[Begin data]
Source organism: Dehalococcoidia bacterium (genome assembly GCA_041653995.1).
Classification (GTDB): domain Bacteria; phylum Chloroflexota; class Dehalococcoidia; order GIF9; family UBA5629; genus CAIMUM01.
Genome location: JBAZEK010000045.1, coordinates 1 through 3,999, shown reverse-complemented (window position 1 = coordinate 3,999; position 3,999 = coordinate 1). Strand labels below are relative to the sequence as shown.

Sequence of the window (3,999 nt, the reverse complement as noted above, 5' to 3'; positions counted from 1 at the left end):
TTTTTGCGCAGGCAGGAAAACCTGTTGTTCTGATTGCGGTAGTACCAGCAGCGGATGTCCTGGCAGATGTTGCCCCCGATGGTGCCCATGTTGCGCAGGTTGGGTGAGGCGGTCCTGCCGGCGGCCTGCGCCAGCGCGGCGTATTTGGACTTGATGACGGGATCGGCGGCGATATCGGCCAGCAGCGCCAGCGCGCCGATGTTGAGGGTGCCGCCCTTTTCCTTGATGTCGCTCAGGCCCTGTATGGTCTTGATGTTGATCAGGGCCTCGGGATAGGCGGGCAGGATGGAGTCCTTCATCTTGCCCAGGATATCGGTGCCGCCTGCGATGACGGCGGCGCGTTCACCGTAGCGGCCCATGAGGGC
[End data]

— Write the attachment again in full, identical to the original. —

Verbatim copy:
Source organism: Dehalococcoidia bacterium (genome assembly GCA_041653995.1).
Classification (GTDB): domain Bacteria; phylum Chloroflexota; class Dehalococcoidia; order GIF9; family UBA5629; genus CAIMUM01.
Genome location: JBAZEK010000045.1, coordinates 1 through 3,999, shown reverse-complemented (window position 1 = coordinate 3,999; position 3,999 = coordinate 1). Strand labels below are relative to the sequence as shown.

Sequence of the window (3,999 nt, the reverse complement as noted above, 5' to 3'; positions counted from 1 at the left end):
TTTTTGCGCAGGCAGGAAAACCTGTTGTTCTGATTGCGGTAGTACCAGCAGCGGATGTCCTGGCAGATGTTGCCCCCGATGGTGCCCATGTTGCGCAGGTTGGGTGAGGCGGTCCTGCCGGCGGCCTGCGCCAGCGCGGCGTATTTGGACTTGATGACGGGATCGGCGGCGATATCGGCCAGCAGCGCCAGCGCGCCGATGTTGAGGGTGCCGCCCTTTTCCTTGATGTCGCTCAGGCCCTGTATGGTCTTGATGTTGATCAGGGCCTCGGGATAGGCGGGCAGGATGGAGTCCTTCATCTTGCCCAGGATATCGGTGCCGCCTGCGATGACGGCGGCGCGTTCACCGTAGCGGCCCATGAGGGC